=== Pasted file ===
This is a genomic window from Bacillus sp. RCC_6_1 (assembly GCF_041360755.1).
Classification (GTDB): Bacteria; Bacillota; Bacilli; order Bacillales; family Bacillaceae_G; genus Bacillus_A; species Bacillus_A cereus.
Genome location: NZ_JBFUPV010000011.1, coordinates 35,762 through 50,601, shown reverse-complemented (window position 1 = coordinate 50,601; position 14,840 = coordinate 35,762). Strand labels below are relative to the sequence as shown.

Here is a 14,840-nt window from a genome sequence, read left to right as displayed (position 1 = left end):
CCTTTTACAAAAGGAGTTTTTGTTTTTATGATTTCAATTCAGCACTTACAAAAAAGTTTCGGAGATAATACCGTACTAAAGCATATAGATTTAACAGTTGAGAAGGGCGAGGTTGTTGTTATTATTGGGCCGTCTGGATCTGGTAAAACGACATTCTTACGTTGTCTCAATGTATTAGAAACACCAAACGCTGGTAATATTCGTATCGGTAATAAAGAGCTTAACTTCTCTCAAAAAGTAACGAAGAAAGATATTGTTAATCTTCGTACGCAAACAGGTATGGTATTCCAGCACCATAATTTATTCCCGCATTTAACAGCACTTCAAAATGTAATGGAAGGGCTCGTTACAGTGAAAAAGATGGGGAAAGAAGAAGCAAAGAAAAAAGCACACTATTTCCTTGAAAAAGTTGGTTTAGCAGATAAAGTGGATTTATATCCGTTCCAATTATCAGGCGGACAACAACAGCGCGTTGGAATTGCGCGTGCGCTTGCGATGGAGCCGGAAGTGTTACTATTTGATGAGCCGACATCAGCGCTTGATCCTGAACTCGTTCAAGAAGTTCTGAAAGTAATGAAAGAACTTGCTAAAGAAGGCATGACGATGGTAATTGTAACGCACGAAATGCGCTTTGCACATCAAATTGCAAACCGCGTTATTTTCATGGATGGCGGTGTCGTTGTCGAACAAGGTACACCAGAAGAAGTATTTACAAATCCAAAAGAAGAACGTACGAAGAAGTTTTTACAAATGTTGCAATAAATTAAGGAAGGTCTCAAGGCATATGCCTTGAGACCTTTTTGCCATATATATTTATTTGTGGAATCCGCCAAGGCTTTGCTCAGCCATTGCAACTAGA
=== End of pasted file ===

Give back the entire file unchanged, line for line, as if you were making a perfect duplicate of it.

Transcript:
This is a genomic window from Bacillus sp. RCC_6_1 (assembly GCF_041360755.1).
Classification (GTDB): Bacteria; Bacillota; Bacilli; order Bacillales; family Bacillaceae_G; genus Bacillus_A; species Bacillus_A cereus.
Genome location: NZ_JBFUPV010000011.1, coordinates 35,762 through 50,601, shown reverse-complemented (window position 1 = coordinate 50,601; position 14,840 = coordinate 35,762). Strand labels below are relative to the sequence as shown.

Here is a 14,840-nt window from a genome sequence, read left to right as displayed (position 1 = left end):
CCTTTTACAAAAGGAGTTTTTGTTTTTATGATTTCAATTCAGCACTTACAAAAAAGTTTCGGAGATAATACCGTACTAAAGCATATAGATTTAACAGTTGAGAAGGGCGAGGTTGTTGTTATTATTGGGCCGTCTGGATCTGGTAAAACGACATTCTTACGTTGTCTCAATGTATTAGAAACACCAAACGCTGGTAATATTCGTATCGGTAATAAAGAGCTTAACTTCTCTCAAAAAGTAACGAAGAAAGATATTGTTAATCTTCGTACGCAAACAGGTATGGTATTCCAGCACCATAATTTATTCCCGCATTTAACAGCACTTCAAAATGTAATGGAAGGGCTCGTTACAGTGAAAAAGATGGGGAAAGAAGAAGCAAAGAAAAAAGCACACTATTTCCTTGAAAAAGTTGGTTTAGCAGATAAAGTGGATTTATATCCGTTCCAATTATCAGGCGGACAACAACAGCGCGTTGGAATTGCGCGTGCGCTTGCGATGGAGCCGGAAGTGTTACTATTTGATGAGCCGACATCAGCGCTTGATCCTGAACTCGTTCAAGAAGTTCTGAAAGTAATGAAAGAACTTGCTAAAGAAGGCATGACGATGGTAATTGTAACGCACGAAATGCGCTTTGCACATCAAATTGCAAACCGCGTTATTTTCATGGATGGCGGTGTCGTTGTCGAACAAGGTACACCAGAAGAAGTATTTACAAATCCAAAAGAAGAACGTACGAAGAAGTTTTTACAAATGTTGCAATAAATTAAGGAAGGTCTCAAGGCATATGCCTTGAGACCTTTTTGCCATATATATTTATTTGTGGAATCCGCCAAGGCTTTGCTCAGCCATTGCAACTAGA